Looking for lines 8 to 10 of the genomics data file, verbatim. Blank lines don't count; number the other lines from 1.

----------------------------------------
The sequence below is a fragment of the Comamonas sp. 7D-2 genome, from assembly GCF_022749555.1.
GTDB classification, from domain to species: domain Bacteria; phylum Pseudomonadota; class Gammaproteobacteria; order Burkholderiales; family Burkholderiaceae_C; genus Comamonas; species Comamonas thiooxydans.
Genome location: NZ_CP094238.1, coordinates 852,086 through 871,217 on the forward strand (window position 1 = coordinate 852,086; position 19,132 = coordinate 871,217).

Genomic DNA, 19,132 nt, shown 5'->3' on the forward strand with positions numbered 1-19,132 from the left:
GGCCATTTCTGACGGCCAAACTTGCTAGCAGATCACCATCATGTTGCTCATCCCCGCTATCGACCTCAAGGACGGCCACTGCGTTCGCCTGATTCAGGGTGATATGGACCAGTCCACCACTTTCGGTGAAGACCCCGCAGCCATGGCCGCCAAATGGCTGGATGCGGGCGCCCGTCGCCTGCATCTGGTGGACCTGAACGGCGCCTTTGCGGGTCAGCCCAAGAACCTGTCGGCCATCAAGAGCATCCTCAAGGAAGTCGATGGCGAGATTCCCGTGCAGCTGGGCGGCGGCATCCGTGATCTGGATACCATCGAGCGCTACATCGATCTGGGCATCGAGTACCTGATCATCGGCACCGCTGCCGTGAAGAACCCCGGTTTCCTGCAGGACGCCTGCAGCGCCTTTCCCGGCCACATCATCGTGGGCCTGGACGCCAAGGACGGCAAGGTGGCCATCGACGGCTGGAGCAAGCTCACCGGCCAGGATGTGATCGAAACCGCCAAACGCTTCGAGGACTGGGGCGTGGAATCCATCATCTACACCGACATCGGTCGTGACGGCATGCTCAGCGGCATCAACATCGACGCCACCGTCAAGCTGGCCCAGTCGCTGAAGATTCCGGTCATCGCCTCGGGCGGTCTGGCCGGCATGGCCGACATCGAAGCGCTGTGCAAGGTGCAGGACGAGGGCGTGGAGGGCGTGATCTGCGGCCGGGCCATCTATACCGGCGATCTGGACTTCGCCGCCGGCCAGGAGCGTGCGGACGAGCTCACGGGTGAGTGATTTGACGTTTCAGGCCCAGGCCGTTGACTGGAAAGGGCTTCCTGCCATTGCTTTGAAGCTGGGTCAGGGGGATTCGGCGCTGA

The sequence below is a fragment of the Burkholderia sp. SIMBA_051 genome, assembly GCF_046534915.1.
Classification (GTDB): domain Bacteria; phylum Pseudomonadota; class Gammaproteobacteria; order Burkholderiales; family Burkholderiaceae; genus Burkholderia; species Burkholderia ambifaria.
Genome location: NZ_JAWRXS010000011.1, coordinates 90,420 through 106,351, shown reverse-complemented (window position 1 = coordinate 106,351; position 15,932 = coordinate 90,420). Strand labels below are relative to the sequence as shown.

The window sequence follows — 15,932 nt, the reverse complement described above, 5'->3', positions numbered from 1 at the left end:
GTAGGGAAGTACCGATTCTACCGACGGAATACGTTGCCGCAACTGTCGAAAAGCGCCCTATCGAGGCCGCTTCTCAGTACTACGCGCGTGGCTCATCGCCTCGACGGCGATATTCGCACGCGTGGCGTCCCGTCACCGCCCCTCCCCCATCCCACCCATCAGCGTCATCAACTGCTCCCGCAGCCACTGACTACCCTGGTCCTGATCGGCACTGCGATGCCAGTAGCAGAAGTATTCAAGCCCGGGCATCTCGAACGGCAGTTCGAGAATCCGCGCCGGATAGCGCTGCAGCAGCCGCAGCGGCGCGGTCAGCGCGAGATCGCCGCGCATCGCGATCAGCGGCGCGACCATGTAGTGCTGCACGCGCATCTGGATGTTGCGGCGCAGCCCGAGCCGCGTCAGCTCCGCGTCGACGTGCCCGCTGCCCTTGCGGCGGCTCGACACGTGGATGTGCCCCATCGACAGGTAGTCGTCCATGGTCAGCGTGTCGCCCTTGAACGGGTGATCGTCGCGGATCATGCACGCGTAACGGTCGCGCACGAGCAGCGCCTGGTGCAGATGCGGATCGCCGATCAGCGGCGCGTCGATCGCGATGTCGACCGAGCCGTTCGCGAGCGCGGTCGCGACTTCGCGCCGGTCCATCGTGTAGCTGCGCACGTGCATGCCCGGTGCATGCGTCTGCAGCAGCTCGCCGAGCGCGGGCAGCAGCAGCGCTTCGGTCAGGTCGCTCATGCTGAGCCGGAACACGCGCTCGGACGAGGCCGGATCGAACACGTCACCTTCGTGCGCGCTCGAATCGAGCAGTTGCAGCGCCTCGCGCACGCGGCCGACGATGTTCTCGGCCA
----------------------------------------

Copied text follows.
Genome location: NZ_JAWRXS010000011.1, coordinates 90,420 through 106,351, shown reverse-complemented (window position 1 = coordinate 106,351; position 15,932 = coordinate 90,420). Strand labels below are relative to the sequence as shown.

The window sequence follows — 15,932 nt, the reverse complement described above, 5'->3', positions numbered from 1 at the left end:
GTAGGGAAGTACCGATTCTACCGACGGAATACGTTGCCGCAACTGTCGAAAAGCGCCCTATCGAGGCCGCTTCTCAGTACTACGCGCGTGGCTCATCGCCTCGACGGCGATATTCGCACGCGTGGCGTCCCGTCACCGCCCCTCCCCCATCCCACCCATCAGCGTCATCAACTGCTCCCGCAGCCACTGACTACCCTGGTCCTGATCGGCACTGCGATGCCAGTAGCAGAAGTATTCAAGCCCGGGCATCTCGAACGGCAGTTCGAGAATCCGCGCCGGATAGCGCTGCAGCAGCCGCAGCGGCGCGGTCAGCGCGAGATCGCCGCGCATCGCGATCAGCGGCGCGACCATGTAGTGCTGCACGCGCATCTGGATGTTGCGGCGCAGCCCGAGCCGCGTCAGCTCCGCGTCGACGTGCCCGCTGCCCTTGCGGCGGCTCGACACGTGGATGTGCCCCATCGACAGGTAGTCGTCCATGGTCAGCGTGTCGCCCTTGAACGGGTGATCGTCGCGGATCATGCACGCGTAACGGTCGCGCACGAGCAGCGCCTGGTGCAGATGCGGATCGCCGATCAGCGGCGCGTCGATCGCGATGTCGACCGAGCCGTTCGCGAGCGCGGTCGCGACTTCGCGCCGGTCCATCGTGTAGCTGCGCACGTGCATGCCCGGTGCATGCGTCTGCAGCAGCTCGCCGAGCGCGGGCAGCAGCAGCGCTTCGGTCAGGTCGCTCATGCTGAGCCGGAACACGCGCTCGGACGAGGCCGGATCGAACACGTCACCTTCGTGCGCGCTCGAATCGAGCAGTTGCAGCGCCTCGCGCACGCGGCCGACGATGTTCTCGGCCA